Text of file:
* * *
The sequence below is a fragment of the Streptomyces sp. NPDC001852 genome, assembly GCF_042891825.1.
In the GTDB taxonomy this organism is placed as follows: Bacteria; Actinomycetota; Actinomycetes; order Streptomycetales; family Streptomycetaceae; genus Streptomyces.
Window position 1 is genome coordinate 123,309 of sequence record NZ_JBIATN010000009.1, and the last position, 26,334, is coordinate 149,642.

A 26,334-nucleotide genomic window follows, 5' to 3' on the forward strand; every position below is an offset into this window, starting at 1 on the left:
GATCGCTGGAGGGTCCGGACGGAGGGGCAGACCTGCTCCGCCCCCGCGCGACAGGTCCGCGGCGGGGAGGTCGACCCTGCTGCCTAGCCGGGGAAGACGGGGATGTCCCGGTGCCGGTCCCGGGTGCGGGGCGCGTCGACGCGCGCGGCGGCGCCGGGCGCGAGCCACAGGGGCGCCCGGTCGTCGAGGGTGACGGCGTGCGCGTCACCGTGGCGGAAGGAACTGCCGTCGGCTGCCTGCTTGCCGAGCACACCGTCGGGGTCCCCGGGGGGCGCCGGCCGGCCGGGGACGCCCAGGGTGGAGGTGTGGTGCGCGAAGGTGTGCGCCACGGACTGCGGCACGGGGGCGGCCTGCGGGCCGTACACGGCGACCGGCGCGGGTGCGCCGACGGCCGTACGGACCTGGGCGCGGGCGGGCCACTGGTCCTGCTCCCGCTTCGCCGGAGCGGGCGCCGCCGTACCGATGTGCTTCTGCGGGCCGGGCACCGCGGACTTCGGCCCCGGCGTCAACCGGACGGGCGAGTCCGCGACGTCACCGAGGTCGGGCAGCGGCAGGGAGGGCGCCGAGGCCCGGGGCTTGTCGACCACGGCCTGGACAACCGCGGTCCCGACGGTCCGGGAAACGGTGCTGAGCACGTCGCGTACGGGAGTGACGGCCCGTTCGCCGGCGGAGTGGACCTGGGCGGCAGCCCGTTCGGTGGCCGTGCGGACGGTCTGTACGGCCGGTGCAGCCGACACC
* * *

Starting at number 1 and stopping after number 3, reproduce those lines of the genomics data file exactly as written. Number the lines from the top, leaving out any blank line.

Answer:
The sequence below is a fragment of the Streptomyces sp. NPDC001852 genome, assembly GCF_042891825.1.
In the GTDB taxonomy this organism is placed as follows: Bacteria; Actinomycetota; Actinomycetes; order Streptomycetales; family Streptomycetaceae; genus Streptomyces.
Window position 1 is genome coordinate 123,309 of sequence record NZ_JBIATN010000009.1, and the last position, 26,334, is coordinate 149,642.